Peter Williams, IMLA’s executive director, said: “This new consultation paper is welcome because it reveals how the FCA plans to approach its role as a conduct regulator, which is a key component of the new architecture of financial services regulation.
“It is vital the new regulatory system helps rebuild the flourishing mortgage market so necessary for households, the housing market and the economy. IMLA’s aim will now be to engage constructively with the regulator to secure outcomes that work for consumers and firms."
Williams warned that an initial review of the consultation paper suggested the industry "will have concerns over the division of labour across the regulatory landscape, the trade-offs between tighter regulation, innovation and competition, and how the FCA will keep a track of market developments".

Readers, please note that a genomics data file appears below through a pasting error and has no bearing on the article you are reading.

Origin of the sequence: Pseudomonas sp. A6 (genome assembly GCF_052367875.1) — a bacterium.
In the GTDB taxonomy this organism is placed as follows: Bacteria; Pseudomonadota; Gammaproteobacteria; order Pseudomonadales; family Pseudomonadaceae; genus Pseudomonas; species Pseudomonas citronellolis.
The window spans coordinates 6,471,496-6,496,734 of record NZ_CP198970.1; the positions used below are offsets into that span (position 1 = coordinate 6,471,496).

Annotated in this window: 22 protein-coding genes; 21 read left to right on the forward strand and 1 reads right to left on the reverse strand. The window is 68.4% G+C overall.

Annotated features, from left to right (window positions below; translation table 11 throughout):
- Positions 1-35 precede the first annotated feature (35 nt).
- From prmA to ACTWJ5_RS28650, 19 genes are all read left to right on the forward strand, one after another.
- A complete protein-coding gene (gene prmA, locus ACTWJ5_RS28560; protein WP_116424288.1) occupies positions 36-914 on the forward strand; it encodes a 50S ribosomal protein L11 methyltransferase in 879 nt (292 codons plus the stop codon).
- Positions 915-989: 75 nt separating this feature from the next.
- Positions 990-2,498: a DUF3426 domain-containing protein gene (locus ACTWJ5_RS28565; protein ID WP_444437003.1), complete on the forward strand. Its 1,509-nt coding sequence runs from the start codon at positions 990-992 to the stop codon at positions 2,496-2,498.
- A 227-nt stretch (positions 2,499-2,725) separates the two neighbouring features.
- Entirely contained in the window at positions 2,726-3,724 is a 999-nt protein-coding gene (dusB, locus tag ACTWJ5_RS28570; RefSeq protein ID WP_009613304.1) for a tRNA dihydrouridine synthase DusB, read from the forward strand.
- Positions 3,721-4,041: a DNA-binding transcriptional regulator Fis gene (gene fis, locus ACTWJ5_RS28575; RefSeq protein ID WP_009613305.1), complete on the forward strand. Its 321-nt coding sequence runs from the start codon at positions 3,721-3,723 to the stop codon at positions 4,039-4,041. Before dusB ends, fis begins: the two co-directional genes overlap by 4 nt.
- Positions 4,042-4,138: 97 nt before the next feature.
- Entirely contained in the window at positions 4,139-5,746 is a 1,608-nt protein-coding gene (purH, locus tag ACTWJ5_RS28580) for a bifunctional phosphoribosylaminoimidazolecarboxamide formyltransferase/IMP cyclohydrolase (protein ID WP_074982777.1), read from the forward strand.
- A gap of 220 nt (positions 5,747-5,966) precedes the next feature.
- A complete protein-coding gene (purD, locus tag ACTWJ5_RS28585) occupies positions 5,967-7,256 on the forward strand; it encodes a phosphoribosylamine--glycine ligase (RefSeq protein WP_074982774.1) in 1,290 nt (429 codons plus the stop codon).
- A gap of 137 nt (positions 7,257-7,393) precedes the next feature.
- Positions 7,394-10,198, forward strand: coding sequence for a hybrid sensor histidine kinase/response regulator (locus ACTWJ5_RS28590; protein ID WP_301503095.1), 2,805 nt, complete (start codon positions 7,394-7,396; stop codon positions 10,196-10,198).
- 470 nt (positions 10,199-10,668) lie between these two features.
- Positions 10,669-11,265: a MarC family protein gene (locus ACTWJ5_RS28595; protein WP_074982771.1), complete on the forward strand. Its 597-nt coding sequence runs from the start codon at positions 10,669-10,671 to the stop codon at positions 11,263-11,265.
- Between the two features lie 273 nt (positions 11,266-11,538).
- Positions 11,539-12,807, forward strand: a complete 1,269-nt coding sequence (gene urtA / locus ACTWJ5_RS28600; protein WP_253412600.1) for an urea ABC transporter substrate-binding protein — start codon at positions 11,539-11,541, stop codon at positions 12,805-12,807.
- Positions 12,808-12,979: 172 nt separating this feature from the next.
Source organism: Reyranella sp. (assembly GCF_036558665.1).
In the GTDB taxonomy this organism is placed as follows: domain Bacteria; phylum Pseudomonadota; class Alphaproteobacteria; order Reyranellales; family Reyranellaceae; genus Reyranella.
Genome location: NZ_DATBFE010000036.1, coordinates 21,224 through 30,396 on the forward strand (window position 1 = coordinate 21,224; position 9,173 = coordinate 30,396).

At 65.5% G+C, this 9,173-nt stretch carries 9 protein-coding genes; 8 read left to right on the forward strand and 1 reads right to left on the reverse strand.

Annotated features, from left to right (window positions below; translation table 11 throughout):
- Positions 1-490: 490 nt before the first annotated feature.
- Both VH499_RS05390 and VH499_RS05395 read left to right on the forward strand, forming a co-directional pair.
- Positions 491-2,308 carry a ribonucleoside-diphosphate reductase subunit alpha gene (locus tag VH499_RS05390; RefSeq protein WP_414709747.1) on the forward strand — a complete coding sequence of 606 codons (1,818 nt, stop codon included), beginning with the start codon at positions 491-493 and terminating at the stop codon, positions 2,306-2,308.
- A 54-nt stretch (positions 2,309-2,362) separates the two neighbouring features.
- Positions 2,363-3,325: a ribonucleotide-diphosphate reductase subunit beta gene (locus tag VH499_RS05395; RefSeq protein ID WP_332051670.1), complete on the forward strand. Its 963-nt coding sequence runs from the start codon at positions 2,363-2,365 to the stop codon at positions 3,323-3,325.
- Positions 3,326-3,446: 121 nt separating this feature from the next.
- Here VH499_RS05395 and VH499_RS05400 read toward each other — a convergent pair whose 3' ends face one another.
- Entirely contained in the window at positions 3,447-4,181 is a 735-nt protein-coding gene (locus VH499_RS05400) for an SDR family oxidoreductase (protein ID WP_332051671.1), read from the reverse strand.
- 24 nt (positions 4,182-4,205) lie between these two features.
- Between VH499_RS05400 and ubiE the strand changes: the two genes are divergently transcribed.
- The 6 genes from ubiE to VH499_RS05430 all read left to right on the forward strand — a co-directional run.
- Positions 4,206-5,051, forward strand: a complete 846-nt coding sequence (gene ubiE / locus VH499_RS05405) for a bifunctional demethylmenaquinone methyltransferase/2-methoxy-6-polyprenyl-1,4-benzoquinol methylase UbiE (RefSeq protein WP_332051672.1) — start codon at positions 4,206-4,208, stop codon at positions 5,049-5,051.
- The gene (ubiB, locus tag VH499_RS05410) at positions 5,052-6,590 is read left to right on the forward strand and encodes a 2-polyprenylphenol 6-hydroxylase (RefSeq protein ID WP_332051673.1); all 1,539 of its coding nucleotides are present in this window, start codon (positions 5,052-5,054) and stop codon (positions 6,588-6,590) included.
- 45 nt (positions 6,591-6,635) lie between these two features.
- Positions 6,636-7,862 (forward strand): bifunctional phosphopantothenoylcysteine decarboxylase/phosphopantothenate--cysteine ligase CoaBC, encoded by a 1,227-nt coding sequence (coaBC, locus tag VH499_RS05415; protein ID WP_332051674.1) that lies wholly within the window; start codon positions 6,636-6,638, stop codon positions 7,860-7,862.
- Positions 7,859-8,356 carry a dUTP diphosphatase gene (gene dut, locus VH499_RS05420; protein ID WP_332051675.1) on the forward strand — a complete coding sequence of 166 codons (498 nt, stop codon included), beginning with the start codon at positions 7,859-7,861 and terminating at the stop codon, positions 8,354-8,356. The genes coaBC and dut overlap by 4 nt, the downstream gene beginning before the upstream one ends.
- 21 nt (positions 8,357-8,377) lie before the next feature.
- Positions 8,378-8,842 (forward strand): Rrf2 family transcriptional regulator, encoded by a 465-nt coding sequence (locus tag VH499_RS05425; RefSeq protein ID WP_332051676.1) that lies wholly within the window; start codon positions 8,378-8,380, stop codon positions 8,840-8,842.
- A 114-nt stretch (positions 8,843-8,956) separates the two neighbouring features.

He said: "Considerable weight is being placed upon developing a new understanding of consumer attitudes and behaviour, a far from easy task.”
In 2013 the Financial Services Authority will split into two regulatory bodies – the Financial Conduct Authority and the Prudential Regulation Authority.
Today the FSA published proposals for the FCA's new powers, clarified who it will allow to operate as regulated firms and individuals, the standards it expects to be met and the actions it will take if this does not happen.
It outlines the functioning of the new Policy, Risk and Research division which will act as the early warning radar for the FCA and how the FCA will work with the other bodies of what is described as the ‘regulatory family’ and with firms.
And it sets out how it will account for what it does and its measures of success. The document is for consultation and comments are invited by 14 December 2012 with the process backed by a series of engagement events in the preceding months.